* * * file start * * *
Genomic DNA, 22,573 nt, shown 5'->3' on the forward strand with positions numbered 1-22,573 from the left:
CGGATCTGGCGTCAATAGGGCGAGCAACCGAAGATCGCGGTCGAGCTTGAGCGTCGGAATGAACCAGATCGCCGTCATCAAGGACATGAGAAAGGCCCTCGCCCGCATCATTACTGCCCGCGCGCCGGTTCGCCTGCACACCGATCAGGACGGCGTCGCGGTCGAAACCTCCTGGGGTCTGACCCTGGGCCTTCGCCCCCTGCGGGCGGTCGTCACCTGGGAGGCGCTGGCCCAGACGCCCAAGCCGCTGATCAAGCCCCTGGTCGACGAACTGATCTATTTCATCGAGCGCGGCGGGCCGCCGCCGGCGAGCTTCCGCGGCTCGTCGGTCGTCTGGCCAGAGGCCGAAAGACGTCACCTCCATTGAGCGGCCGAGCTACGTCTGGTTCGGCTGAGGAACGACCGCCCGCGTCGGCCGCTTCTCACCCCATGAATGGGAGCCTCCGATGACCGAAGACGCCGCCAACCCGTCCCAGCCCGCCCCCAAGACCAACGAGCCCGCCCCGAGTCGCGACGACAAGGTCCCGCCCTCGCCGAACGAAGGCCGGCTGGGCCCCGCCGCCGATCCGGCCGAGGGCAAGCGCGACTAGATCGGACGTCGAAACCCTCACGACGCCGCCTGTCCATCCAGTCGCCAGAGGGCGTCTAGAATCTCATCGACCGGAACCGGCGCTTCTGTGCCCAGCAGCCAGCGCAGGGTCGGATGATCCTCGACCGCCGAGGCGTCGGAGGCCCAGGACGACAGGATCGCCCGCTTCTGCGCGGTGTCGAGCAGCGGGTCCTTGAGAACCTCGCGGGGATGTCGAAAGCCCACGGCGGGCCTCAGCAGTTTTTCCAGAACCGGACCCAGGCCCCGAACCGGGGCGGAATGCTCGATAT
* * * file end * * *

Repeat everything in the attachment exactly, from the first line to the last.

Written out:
Genomic DNA, 22,573 nt, shown 5'->3' on the forward strand with positions numbered 1-22,573 from the left:
CGGATCTGGCGTCAATAGGGCGAGCAACCGAAGATCGCGGTCGAGCTTGAGCGTCGGAATGAACCAGATCGCCGTCATCAAGGACATGAGAAAGGCCCTCGCCCGCATCATTACTGCCCGCGCGCCGGTTCGCCTGCACACCGATCAGGACGGCGTCGCGGTCGAAACCTCCTGGGGTCTGACCCTGGGCCTTCGCCCCCTGCGGGCGGTCGTCACCTGGGAGGCGCTGGCCCAGACGCCCAAGCCGCTGATCAAGCCCCTGGTCGACGAACTGATCTATTTCATCGAGCGCGGCGGGCCGCCGCCGGCGAGCTTCCGCGGCTCGTCGGTCGTCTGGCCAGAGGCCGAAAGACGTCACCTCCATTGAGCGGCCGAGCTACGTCTGGTTCGGCTGAGGAACGACCGCCCGCGTCGGCCGCTTCTCACCCCATGAATGGGAGCCTCCGATGACCGAAGACGCCGCCAACCCGTCCCAGCCCGCCCCCAAGACCAACGAGCCCGCCCCGAGTCGCGACGACAAGGTCCCGCCCTCGCCGAACGAAGGCCGGCTGGGCCCCGCCGCCGATCCGGCCGAGGGCAAGCGCGACTAGATCGGACGTCGAAACCCTCACGACGCCGCCTGTCCATCCAGTCGCCAGAGGGCGTCTAGAATCTCATCGACCGGAACCGGCGCTTCTGTGCCCAGCAGCCAGCGCAGGGTCGGATGATCCTCGACCGCCGAGGCGTCGGAGGCCCAGGACGACAGGATCGCCCGCTTCTGCGCGGTGTCGAGCAGCGGGTCCTTGAGAACCTCGCGGGGATGTCGAAAGCCCACGGCGGGCCTCAGCAGTTTTTCCAGAACCGGACCCAGGCCCCGAACCGGGGCGGAATGCTCGATAT